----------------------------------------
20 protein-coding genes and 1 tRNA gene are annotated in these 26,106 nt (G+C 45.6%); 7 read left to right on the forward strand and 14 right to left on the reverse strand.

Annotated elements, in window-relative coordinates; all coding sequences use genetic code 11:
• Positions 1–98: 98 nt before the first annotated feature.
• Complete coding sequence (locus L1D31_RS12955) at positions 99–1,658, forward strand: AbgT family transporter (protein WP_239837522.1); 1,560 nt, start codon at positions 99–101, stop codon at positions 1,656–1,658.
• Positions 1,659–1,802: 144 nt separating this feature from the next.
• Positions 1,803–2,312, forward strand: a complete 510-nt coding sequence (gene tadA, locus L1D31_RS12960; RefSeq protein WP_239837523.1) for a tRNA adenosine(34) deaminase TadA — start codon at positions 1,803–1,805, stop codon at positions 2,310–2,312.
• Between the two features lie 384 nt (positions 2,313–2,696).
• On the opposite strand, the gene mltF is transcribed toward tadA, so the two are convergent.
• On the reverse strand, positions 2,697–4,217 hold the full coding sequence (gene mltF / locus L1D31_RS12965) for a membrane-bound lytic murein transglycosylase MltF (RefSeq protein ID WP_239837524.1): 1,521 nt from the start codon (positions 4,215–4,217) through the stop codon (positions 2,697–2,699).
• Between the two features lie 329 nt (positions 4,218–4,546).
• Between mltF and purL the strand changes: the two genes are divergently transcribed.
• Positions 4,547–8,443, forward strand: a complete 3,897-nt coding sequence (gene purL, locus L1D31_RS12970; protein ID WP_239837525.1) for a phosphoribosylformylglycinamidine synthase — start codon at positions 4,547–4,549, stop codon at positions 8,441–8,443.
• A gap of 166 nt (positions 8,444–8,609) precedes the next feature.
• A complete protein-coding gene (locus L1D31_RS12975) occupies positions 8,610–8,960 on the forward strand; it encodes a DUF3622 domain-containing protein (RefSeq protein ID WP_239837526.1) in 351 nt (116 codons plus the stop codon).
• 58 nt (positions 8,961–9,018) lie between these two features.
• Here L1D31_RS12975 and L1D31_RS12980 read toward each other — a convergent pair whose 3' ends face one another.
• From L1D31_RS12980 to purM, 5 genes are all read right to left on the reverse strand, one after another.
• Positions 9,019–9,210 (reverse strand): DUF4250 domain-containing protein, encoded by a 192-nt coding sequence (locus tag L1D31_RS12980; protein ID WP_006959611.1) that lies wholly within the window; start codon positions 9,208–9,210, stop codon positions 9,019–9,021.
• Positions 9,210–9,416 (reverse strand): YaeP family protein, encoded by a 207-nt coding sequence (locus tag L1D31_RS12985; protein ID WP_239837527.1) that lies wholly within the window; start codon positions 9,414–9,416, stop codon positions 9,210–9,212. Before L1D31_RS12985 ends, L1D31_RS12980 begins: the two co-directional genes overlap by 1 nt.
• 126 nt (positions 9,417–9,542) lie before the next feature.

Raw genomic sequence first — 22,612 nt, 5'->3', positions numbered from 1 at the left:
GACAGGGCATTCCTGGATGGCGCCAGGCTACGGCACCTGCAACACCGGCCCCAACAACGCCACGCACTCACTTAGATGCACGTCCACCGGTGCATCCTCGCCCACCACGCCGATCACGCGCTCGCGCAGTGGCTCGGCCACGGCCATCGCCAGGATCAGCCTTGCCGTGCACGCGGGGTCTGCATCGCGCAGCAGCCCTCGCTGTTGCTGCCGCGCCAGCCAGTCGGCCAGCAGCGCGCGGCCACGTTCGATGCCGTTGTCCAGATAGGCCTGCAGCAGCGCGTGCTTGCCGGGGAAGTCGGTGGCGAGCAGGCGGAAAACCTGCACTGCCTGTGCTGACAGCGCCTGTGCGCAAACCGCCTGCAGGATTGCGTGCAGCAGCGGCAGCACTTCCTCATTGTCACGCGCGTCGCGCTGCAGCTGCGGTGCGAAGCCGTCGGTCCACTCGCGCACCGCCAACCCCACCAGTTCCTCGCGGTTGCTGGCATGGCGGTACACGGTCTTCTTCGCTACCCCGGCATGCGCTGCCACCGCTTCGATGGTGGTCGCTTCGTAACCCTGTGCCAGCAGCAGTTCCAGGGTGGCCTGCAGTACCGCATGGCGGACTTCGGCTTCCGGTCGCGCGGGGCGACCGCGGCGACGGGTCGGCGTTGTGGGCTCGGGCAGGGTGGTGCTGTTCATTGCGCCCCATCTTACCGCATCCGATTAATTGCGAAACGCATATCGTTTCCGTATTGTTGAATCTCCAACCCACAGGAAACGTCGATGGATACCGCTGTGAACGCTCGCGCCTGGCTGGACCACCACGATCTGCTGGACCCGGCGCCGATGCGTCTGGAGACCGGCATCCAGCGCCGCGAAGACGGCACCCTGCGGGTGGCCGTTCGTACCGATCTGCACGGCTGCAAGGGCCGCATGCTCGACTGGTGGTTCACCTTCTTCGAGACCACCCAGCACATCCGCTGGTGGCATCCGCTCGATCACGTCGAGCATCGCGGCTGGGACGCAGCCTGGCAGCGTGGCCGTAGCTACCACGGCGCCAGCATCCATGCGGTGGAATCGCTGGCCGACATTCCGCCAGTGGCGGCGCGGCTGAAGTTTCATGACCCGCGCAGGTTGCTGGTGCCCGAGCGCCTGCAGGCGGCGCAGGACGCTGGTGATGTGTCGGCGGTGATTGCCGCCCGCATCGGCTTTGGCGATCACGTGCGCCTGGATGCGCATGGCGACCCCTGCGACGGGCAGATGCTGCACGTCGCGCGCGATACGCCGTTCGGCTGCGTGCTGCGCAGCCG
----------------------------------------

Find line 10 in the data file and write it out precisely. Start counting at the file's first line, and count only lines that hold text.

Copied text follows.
• Between the two features lie 329 nt (positions 4,218–4,546).